His classic one or two step walk up to the penalty spot, had Lazio fans enthralled and opposition goalkeepers baffled. Penalty after penalty went in this season adding to his total. This and his instinct in the box were not the only things in his locker and if anyone looked back to match day 21 of the 93/94 season, they will see him score a ridiculous long shot against Cremonese in a 4-2 win. The ball was hit so well it threatened to pierce the opposition net.
The 1994/95 season continued in the same vein with Signori scoring 17 in 24, Lazio finished runners up in Serie A and his confidence was evident. He started to drift away from his marker more this year and scored many more goals from open play. He proved much more dynamic, more complete, now adding the odd headed goal into his arsenal.
In 1995/96 Signori achieved the impossible in Serie, scoring 24 goals in 15 games making him the league’s top scorer. This was his high point, his victory in the amphitheatre. Admittedly his penalties and free kicks accumulated a majority of his tally but one step penalties and ballistic free kicks; along with numerous tap-ins, only fuelled his reputation as bloody minded.
This season saw him indulge in the spectacular also, just look at match day eight when he scored an incredible volley against Juventus in 4-0 win. He was starting to drift more out onto the left, deceiving defenders just when they thought they had figured him out.
The 1996/97 season saw him notch 15 in 32 as Lazio finished fourth. This season saw him add, along with the normal repertoire, more work rate as he would come deeper for the ball continually adapting his game. Time was running out and in 1997/98 he scored two goals in six games before leaving for Sampdoria on loan. He still managed to finish top scorer in The Coppa Italiathat year, in an amusing twist of fate.
His career may have been blighted after he retired with accusations of match fixing and batting scandals. He was banned in 2011 from all football activity for five years and it perhaps is this which has muddied the memories.
One thing is for sure, no matter what, when Calcio ruled the World, nobody was and deadly from the spot and nobody had been so single minded in scoring goals.
Classic Calcio Kits: Roma 1987 - 1989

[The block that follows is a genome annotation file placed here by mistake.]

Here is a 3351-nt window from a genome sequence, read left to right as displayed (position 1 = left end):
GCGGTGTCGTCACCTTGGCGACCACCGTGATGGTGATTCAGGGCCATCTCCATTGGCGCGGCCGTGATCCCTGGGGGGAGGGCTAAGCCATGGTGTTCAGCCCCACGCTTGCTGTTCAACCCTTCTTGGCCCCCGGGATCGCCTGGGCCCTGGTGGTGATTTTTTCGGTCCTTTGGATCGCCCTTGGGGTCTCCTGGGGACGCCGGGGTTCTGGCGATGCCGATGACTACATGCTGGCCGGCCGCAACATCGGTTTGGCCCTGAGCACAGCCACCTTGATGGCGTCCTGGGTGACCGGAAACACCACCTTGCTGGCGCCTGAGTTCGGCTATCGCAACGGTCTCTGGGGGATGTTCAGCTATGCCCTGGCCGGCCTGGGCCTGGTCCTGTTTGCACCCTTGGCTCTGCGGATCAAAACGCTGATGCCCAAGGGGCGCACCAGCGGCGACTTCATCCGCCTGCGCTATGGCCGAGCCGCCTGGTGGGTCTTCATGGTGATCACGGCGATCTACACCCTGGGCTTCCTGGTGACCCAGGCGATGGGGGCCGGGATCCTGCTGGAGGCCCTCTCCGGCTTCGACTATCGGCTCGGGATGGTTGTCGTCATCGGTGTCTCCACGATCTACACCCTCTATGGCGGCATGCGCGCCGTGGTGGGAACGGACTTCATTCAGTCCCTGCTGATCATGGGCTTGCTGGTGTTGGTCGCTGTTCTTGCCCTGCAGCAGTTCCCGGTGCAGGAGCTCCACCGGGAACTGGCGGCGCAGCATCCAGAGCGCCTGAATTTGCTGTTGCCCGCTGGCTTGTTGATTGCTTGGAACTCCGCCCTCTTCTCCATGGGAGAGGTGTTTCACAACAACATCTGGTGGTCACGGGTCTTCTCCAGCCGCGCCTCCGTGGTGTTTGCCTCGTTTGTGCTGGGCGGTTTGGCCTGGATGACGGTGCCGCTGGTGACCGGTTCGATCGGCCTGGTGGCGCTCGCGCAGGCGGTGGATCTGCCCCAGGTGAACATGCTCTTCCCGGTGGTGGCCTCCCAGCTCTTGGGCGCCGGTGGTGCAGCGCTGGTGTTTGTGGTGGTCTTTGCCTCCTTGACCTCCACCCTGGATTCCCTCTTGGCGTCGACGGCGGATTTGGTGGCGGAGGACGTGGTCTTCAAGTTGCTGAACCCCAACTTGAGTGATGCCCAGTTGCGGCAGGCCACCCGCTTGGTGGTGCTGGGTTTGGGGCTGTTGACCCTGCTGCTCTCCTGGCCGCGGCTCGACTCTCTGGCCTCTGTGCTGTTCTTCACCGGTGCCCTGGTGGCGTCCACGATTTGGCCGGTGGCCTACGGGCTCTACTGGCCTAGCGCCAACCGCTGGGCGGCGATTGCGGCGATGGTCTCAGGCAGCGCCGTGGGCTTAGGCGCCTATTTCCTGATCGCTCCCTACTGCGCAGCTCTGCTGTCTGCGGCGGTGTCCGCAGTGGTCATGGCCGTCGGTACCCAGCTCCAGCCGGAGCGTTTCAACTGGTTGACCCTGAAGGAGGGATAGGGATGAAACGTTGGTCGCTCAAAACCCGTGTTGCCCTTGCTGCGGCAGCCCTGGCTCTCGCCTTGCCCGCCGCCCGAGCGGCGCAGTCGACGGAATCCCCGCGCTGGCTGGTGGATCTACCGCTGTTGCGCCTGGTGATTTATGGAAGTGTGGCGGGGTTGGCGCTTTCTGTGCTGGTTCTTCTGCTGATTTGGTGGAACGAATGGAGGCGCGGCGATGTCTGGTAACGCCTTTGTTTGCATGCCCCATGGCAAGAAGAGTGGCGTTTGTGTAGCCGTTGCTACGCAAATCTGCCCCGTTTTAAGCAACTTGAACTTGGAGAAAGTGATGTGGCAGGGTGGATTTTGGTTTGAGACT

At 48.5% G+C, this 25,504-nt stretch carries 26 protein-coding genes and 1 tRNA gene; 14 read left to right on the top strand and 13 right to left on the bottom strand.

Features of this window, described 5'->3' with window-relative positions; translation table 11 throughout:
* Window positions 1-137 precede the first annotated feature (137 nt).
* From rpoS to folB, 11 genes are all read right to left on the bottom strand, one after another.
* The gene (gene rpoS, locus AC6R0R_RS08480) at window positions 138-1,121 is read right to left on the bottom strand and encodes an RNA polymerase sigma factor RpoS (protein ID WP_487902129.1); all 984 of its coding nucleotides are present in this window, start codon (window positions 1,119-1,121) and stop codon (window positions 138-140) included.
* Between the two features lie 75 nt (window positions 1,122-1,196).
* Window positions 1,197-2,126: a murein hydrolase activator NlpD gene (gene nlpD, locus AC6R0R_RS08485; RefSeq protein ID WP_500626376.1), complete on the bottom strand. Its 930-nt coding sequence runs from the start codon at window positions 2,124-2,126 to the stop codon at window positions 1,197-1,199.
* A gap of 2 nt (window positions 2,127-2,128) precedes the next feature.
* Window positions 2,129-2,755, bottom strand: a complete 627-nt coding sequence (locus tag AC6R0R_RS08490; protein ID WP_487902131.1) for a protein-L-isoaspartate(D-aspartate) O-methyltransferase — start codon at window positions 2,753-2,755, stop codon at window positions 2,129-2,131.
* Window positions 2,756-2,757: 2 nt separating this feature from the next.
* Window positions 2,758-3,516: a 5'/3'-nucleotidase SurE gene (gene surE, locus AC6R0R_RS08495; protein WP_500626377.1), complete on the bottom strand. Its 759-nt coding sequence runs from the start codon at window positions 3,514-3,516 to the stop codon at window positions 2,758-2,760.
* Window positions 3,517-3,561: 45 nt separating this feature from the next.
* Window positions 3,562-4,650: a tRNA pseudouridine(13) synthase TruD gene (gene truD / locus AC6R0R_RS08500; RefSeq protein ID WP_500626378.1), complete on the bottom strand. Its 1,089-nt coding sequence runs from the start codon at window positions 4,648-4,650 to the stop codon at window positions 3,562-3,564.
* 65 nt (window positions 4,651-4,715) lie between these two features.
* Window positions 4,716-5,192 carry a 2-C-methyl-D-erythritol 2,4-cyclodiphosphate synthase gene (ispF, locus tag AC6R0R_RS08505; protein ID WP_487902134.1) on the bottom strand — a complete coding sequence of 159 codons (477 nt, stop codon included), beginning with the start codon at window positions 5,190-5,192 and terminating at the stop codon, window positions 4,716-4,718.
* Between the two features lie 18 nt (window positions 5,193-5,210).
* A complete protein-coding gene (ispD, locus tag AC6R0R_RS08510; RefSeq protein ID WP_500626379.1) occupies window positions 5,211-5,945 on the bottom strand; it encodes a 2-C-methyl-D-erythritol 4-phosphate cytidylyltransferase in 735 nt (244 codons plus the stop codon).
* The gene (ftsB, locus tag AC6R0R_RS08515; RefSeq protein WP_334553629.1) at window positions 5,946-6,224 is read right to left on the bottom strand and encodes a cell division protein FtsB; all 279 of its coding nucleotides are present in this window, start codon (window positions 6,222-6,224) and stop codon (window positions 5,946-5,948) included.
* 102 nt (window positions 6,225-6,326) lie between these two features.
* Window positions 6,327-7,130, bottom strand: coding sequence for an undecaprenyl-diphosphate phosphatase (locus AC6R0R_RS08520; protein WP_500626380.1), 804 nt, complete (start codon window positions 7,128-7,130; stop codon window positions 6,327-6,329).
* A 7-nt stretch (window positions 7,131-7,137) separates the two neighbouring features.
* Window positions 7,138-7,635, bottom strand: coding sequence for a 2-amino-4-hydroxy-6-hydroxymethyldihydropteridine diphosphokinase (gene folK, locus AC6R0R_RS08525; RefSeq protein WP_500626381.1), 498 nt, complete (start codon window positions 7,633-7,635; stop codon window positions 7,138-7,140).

Make - NR
Sponsor - Barilla
Worn by players such as Giuseppe Giannini, Rudi Völler, Bruno Conti, Daniele Massaro and Sebastiano Nela.
Fact - This strip would be worn in manager Nils Liedholm’s final season in the Eternal City after a disappointing campaign finishing 7th in Serie A and crashing out of the UEFA Cup last 16 to German minnows Dynamo Dresden.
By Giovanni Dougall
Journalist, author, TV Pundit, podcast host, European Football expert and all round nice guy Gabriele Marcotti, very kindly took some time out to talk to me, about the upcoming Serie A season.
The season seemed some distance away, this being July but I still wanted to know Gabriele’s initial thoughts as to how the season in Italy could pan out. Speaking about the summers events I shamefully asked Gabriele for his predictions.
(Richard) Antonio Conte has walked away from Juventus and Massimiliano Allegri has arrived. Do you think Juventus’s domination of Serie A will suffer because of this, or will it be business as usual?
(Gabriele) I’m answering these questions in late July and as we’ve seen in the past A LOT can happen at the end of the calciomercato. So take that as a caveat. But in general I think Conte is a big loss. Juve still probably have the best squad (either with Vidal or - if Vidal goes - with whoever they bring in) but there will inevitably be a drop off with Allegri. His time at Milan was more successful than people realize, but there’s a big difference between coming in after a so-so year and following a guy like Conte with his three straight. Juve are still the team to beat, but Conte is a massive loss and I think it will be a lot tighter this year.
(Richard) Both Milan clubs has a torrid time of it last season for their lofty standards. Who do you think is best equipped to deal with the new season?